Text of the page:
Builder confidence in the single-family 55+ housing market dropped five points to 66 in the first quarter of 2018, according to the National Association of Home Builders’ (NAHB) 55+ Housing Market Index (HMI) released today. The decline came off of an all-time high reading of 71 from the fourth quarter of 2017.
“Builders and developers for the 55+ housing sector continue to report strong demand,” said Chuck Ellison, chairman of NAHB’s 55+ Housing Industry Council and Vice President-Land of Miller & Smith in McLean, Virginia. “However, there are many places around the country facing labor and lot shortages, along with increased building materials costs, which are affecting production.”
There are separate 55+ HMIs for two segments of the 55+ housing market: single-family homes and multifamily condominiums. Each 55+ HMI measures builder sentiment based on a survey that asks if current sales, prospective buyer traffic and anticipated six-month sales for that market are good, fair or poor (high, average or low for traffic).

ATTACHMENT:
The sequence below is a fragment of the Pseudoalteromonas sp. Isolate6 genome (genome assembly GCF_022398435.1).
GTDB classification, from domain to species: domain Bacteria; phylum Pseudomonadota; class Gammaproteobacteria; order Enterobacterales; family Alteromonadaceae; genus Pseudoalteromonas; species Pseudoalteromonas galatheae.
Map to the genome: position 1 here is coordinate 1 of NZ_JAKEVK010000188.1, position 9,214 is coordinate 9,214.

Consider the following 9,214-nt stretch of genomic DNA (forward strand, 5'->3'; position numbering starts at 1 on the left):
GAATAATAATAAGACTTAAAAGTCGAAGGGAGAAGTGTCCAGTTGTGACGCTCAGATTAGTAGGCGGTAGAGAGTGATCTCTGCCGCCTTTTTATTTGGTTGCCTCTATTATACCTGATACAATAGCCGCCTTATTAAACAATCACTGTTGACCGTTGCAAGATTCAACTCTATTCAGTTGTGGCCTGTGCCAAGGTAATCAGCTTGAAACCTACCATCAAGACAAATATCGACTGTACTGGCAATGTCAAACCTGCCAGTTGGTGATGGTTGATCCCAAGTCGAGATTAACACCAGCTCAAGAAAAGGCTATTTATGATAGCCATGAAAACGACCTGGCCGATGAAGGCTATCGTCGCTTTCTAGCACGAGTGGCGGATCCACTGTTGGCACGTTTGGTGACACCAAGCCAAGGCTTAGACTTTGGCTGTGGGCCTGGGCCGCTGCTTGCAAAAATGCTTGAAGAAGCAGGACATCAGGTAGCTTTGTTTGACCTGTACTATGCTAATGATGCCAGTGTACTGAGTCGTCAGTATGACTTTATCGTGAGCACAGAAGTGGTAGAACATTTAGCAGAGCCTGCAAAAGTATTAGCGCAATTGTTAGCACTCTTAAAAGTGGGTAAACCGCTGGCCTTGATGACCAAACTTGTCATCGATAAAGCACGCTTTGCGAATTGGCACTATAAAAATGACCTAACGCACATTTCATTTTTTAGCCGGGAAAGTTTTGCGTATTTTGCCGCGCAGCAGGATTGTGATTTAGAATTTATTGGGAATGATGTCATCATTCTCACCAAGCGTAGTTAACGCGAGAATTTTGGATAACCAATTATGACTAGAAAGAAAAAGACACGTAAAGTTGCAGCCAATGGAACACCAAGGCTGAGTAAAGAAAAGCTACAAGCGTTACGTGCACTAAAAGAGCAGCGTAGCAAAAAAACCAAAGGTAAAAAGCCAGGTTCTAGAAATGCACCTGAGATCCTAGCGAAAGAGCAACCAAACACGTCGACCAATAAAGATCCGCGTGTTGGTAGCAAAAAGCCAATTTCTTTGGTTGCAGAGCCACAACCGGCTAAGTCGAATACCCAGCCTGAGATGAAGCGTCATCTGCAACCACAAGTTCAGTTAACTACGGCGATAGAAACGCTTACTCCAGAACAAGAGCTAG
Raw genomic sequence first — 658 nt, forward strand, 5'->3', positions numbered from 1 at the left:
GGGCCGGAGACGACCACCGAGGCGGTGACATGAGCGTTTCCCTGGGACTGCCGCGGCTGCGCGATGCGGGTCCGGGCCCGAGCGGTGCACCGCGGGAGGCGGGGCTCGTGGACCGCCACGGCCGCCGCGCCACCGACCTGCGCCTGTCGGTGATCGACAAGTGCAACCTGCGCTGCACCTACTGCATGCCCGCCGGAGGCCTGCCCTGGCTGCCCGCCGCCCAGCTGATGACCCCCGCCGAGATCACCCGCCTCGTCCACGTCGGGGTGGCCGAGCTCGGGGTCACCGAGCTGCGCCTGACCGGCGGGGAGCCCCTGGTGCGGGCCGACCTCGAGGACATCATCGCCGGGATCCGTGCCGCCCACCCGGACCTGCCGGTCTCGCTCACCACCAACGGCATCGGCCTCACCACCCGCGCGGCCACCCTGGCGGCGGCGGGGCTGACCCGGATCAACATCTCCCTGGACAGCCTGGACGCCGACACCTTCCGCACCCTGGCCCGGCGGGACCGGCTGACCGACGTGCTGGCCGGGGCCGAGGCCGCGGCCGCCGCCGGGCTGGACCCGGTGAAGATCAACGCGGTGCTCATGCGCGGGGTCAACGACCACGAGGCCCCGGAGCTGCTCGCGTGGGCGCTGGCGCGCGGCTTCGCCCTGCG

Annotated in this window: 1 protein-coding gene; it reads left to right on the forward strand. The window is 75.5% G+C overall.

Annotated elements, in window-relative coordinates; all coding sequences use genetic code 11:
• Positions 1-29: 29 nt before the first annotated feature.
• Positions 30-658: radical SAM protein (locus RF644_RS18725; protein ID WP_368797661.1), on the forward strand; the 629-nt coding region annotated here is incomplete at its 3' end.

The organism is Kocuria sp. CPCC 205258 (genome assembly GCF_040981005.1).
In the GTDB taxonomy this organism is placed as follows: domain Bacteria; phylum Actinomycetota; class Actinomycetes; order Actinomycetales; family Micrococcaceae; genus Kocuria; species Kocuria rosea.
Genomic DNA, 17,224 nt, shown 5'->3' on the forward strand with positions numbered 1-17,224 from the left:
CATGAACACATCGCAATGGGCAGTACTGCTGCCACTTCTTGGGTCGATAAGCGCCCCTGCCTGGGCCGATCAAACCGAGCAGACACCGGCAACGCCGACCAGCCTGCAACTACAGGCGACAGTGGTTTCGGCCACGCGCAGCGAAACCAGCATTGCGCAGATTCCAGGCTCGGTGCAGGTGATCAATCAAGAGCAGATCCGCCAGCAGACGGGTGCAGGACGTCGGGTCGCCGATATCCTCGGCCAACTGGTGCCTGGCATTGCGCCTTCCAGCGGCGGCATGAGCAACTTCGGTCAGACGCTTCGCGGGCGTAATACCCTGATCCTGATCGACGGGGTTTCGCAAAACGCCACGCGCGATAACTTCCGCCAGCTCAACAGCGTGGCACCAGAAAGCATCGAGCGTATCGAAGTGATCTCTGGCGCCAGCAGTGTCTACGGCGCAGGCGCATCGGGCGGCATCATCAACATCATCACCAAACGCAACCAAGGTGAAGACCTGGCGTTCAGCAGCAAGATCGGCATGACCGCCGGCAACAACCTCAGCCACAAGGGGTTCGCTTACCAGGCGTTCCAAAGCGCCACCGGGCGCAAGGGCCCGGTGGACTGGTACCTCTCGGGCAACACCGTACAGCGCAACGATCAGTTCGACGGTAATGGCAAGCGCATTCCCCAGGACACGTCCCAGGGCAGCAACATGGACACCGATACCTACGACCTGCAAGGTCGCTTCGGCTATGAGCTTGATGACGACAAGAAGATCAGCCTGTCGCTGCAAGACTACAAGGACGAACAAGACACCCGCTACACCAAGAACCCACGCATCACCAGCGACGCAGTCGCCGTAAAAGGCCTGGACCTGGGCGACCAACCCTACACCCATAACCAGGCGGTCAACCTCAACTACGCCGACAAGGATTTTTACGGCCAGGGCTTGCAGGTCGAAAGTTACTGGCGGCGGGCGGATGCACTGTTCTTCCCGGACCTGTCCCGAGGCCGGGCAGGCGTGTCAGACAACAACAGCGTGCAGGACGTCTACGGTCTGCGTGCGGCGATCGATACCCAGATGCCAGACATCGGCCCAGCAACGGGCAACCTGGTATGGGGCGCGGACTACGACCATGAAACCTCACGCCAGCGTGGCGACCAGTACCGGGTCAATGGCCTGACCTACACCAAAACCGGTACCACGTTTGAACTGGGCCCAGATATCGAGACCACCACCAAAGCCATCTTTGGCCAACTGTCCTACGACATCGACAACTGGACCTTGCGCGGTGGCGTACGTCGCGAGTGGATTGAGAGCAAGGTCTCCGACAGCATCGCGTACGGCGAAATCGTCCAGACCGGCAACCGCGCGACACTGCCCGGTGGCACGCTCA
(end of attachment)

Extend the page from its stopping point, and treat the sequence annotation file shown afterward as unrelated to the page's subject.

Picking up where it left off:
When compared to the previous quarter, among the three single-family components of the 55+ HMI, present sales fell nine points to 70, expected sales for the next six months rose seven points to 80 and traffic of prospective buyers stayed even at 51.
Meanwhile, the 55+ multifamily condo HMI increased 10 points to 64, which is the highest reading since the inception of the index in 2008. All three components posted record highs as well: Present sales rose eight points to 67, expected sales for the next six months increased 10 points to 70 and traffic of prospective buyers jumped 15 points to 55.
Three of the four components of the 55+ multifamily rental market went down from the previous quarter: Present production declined three points to 59, expected future production fell four points to 57 and present demand for existing units decreased three points to 68, while future expected demand edged up one point to 68.
“The decline in the 55+ single-family HMI is consistent with slight softening of other measures of single-family construction seen recently, likely due to winter weather effects, which may be affecting housing activity in some areas of the country,” said NAHB Chief Economist Robert Dietz. “However, market conditions overall remain favorable, and we expect gradual continued growth in the 55+ housing sector.”